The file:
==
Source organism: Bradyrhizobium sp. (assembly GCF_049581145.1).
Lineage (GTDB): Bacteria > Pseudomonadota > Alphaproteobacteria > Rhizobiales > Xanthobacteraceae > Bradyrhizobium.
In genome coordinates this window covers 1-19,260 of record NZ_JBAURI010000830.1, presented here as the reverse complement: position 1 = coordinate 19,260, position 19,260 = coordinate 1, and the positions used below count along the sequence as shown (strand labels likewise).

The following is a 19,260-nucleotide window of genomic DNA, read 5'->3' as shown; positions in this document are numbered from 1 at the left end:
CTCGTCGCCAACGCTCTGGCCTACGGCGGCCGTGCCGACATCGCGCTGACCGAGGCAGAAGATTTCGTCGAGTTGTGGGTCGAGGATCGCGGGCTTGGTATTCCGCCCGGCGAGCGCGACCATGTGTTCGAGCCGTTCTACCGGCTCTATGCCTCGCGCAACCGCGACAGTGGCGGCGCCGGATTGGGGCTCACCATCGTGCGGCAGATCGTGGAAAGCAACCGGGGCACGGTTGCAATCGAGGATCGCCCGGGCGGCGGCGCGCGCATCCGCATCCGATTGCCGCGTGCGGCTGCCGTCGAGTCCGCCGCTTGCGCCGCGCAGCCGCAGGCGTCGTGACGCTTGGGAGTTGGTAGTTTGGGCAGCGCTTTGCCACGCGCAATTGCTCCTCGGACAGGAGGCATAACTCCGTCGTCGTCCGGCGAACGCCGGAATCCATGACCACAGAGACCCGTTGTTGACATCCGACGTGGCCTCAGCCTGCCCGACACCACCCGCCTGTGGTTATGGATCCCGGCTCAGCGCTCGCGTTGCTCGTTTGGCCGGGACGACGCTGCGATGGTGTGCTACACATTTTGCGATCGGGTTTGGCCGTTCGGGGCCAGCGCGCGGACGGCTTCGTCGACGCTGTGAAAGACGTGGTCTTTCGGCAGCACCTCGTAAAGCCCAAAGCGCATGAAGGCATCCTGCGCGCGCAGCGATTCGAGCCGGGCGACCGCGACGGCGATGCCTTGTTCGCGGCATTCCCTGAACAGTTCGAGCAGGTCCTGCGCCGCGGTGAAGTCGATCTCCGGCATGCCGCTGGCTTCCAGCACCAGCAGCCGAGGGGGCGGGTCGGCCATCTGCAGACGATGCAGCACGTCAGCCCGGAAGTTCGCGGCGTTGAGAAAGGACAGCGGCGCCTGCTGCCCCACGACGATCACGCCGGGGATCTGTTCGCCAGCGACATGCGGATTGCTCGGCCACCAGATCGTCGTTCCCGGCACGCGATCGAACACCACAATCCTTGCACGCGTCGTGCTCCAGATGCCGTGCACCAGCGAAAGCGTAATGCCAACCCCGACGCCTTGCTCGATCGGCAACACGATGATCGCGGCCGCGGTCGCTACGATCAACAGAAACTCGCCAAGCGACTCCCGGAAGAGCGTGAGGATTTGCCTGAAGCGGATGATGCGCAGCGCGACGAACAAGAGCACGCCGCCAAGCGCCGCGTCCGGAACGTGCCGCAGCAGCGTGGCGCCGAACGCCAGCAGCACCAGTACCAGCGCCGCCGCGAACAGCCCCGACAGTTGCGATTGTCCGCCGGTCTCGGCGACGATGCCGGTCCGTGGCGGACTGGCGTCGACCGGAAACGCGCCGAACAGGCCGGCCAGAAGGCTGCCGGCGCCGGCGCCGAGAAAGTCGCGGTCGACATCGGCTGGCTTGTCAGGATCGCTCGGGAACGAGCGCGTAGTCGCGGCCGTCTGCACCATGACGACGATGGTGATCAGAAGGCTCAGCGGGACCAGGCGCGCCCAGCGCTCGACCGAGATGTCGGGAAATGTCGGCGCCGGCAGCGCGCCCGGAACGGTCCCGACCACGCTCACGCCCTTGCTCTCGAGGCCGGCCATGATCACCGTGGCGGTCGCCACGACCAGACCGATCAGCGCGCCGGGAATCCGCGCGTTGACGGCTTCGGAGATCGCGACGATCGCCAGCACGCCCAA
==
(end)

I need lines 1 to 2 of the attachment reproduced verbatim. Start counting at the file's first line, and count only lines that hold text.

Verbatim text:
Source organism: Bradyrhizobium sp. (assembly GCF_049581145.1).
Lineage (GTDB): Bacteria > Pseudomonadota > Alphaproteobacteria > Rhizobiales > Xanthobacteraceae > Bradyrhizobium.